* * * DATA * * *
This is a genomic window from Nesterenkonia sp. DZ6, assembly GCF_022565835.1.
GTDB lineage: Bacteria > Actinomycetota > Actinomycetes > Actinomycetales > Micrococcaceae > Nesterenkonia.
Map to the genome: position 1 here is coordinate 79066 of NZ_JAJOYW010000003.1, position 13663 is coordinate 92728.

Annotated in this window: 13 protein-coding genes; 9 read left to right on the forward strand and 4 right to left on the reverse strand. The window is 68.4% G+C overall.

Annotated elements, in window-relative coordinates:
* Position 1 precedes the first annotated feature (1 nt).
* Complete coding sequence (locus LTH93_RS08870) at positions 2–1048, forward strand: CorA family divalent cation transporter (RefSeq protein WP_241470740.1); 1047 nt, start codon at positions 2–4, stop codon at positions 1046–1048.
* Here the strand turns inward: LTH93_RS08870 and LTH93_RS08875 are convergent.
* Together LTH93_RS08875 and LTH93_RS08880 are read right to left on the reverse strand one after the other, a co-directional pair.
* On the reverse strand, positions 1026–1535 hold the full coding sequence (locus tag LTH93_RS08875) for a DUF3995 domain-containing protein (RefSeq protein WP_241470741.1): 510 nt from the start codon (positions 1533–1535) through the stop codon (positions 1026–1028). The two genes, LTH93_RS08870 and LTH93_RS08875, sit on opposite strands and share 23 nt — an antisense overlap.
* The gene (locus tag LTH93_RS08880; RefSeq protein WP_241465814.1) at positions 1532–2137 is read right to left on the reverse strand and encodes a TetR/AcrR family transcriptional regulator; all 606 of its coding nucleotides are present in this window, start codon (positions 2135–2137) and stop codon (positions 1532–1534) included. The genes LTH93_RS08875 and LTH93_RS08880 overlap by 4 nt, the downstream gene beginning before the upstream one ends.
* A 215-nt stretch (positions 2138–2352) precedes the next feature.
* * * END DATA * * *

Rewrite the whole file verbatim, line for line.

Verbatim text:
This is a genomic window from Nesterenkonia sp. DZ6, assembly GCF_022565835.1.
GTDB lineage: Bacteria > Actinomycetota > Actinomycetes > Actinomycetales > Micrococcaceae > Nesterenkonia.
Map to the genome: position 1 here is coordinate 79066 of NZ_JAJOYW010000003.1, position 13663 is coordinate 92728.

Annotated in this window: 13 protein-coding genes; 9 read left to right on the forward strand and 4 right to left on the reverse strand. The window is 68.4% G+C overall.

Annotated elements, in window-relative coordinates:
* Position 1 precedes the first annotated feature (1 nt).
* Complete coding sequence (locus LTH93_RS08870) at positions 2–1048, forward strand: CorA family divalent cation transporter (RefSeq protein WP_241470740.1); 1047 nt, start codon at positions 2–4, stop codon at positions 1046–1048.
* Here the strand turns inward: LTH93_RS08870 and LTH93_RS08875 are convergent.
* Together LTH93_RS08875 and LTH93_RS08880 are read right to left on the reverse strand one after the other, a co-directional pair.
* On the reverse strand, positions 1026–1535 hold the full coding sequence (locus tag LTH93_RS08875) for a DUF3995 domain-containing protein (RefSeq protein WP_241470741.1): 510 nt from the start codon (positions 1533–1535) through the stop codon (positions 1026–1028). The two genes, LTH93_RS08870 and LTH93_RS08875, sit on opposite strands and share 23 nt — an antisense overlap.
* The gene (locus tag LTH93_RS08880; RefSeq protein WP_241465814.1) at positions 1532–2137 is read right to left on the reverse strand and encodes a TetR/AcrR family transcriptional regulator; all 606 of its coding nucleotides are present in this window, start codon (positions 2135–2137) and stop codon (positions 1532–1534) included. The genes LTH93_RS08875 and LTH93_RS08880 overlap by 4 nt, the downstream gene beginning before the upstream one ends.
* A 215-nt stretch (positions 2138–2352) precedes the next feature.